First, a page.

SMEs and the circular economy: Experiences and challenges

Laura Galloway, Laura Jackman, Laerke Salhauge-Rasmussen

The project investigates the experiences and challenges encountered by small and medium sized enterprises (SMEs) in Scotland as they navigate the adoption of circular economy (CE) practices. The research explores the extent of engagement with CE principles and the impact on business operations, emphasising the pivotal role of SMEs in promoting sustainability.

Key findings

  • Good Levels of Engagement – The research reveals a commendable level of engagement among SMEs with the principles of sustainability and CE. SMEs demonstrate a proactive approach towards embracing these practices.
  • Strategic Importance of SMEs – SME owner-managers recognise their unique position in fostering knowledge dissemination about CE and sustainability. Their close customer relationships enable them to play a pivotal role in educating consumers and the wider society on these principles.
  • Positive Customer Reception – CE practices implemented by SMEs are well-received by customers, indicating a growing awareness and appreciation for sustainable business practices.
  • Business Benefits – SMEs acknowledge the positive impact of CE practices on their business operations. The efficient use and reuse of resources are seen as advantageous, promoting sustainability while enhancing operational efficiency.


  • Implementation Costs – A notable challenge faced by SMEs is the initial costs associated with the adoption of CE practices. Overcoming such financial barriers emerged as a crucial aspect for widespread adoption.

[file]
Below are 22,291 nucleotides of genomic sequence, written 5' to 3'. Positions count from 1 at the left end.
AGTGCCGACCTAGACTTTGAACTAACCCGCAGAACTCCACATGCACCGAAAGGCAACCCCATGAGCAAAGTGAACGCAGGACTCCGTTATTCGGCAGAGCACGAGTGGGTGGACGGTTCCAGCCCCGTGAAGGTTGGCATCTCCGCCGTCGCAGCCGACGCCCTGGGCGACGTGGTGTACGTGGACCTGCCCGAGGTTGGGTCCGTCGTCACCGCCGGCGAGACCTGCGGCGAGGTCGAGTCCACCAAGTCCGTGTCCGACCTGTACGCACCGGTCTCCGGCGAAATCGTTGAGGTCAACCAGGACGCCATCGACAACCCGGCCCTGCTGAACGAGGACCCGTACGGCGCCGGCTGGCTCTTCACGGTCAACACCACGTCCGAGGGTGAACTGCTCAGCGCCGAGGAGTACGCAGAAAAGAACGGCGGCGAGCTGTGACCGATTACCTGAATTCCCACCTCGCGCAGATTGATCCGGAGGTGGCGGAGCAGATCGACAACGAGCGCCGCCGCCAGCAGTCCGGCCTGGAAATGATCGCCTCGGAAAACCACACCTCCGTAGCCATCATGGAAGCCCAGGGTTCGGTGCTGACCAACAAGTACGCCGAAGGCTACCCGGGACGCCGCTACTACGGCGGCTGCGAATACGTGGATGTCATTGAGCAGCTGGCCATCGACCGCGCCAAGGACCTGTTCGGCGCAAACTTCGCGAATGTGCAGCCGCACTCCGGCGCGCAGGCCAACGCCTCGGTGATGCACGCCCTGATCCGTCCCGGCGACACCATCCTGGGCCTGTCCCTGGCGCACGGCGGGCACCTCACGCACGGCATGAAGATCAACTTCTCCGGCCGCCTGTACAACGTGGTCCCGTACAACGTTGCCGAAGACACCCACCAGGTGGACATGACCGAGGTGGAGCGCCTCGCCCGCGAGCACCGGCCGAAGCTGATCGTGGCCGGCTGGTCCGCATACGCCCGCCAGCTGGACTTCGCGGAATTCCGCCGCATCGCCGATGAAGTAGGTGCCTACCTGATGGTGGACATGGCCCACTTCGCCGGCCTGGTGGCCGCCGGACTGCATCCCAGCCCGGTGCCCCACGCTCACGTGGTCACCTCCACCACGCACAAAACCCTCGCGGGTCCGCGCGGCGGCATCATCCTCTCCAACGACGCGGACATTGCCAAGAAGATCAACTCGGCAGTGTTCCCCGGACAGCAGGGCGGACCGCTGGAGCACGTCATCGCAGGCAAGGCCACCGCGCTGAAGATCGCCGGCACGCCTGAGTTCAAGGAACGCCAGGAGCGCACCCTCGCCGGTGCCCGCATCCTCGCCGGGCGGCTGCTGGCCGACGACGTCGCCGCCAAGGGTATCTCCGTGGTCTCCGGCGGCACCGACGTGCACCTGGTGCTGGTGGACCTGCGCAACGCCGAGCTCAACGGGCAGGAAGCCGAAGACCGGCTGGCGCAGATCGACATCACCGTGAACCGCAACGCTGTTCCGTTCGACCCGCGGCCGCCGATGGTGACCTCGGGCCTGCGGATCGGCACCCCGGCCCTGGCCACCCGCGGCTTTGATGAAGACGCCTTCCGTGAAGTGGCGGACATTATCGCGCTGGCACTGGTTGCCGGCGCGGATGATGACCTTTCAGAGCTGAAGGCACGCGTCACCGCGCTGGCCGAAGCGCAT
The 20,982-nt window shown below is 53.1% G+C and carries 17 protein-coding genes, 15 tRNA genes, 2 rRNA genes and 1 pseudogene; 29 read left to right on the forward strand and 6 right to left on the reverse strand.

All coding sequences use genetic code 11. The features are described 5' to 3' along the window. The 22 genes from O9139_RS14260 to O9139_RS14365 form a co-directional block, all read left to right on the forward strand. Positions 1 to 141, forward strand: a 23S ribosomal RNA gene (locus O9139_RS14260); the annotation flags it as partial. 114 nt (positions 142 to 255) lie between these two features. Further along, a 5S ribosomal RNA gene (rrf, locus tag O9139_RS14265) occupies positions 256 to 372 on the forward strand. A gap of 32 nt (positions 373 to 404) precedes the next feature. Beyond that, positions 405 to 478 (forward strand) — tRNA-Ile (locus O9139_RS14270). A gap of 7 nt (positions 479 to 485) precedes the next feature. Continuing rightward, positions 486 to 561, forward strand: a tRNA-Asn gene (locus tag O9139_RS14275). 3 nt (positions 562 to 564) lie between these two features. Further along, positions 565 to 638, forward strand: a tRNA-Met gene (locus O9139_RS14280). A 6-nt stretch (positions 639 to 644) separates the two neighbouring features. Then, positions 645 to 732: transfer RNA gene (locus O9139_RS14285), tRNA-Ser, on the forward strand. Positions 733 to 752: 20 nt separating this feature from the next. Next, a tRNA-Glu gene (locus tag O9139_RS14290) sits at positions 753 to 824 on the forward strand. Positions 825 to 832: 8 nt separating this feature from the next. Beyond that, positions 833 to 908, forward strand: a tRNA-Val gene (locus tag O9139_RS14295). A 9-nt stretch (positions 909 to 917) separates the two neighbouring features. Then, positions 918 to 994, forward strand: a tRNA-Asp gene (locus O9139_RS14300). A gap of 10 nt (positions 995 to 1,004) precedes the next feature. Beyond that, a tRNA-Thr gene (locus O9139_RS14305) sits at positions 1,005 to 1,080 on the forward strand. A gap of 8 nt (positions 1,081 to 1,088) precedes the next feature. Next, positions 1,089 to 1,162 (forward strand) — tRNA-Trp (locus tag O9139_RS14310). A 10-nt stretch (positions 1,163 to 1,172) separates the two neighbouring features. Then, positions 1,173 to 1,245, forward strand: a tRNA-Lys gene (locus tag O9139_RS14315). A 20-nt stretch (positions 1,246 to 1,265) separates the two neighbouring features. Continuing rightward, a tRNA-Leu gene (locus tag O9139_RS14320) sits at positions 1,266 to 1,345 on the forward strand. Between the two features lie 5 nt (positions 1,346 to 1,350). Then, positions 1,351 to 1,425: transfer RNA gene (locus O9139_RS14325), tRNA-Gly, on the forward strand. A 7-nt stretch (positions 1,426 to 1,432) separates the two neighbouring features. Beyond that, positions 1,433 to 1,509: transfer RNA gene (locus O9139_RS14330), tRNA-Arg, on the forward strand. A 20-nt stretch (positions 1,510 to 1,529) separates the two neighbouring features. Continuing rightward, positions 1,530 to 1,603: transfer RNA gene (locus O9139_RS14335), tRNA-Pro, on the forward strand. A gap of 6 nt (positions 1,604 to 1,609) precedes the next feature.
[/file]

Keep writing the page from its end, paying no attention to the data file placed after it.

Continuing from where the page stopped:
• Knowledge and Skills Gap – SMEs lack knowledge and skills concerning CE technologies and practices. Bridging this gap becomes essential for integration.


  • Financial Support for Adoption – To facilitate the adoption of CE practices, targeted financial support is recommended. Initiatives aimed at subsidising the costs associated with adoption will encourage wider participation.
  • Knowledge Dissemination – Addressing the knowledge and skills gap requires a comprehensive approach. Dissemination of information on CE practices should be facilitated through training programmes or industry-specific consultants.

This project explicates the efforts of Scottish SMEs towards embracing CE principles. While acknowledging the positive reception and benefits, this study underscores the importance of addressing financial barriers and knowledge gaps to promote more widespread and sustainable adoption.

For further insights, please refer to the report “Circular Economy Decision Making in a Time of Economic Crisis” available through Zero Waste Scotland and the Smart Poster for the HWU Research Showcase at COP28.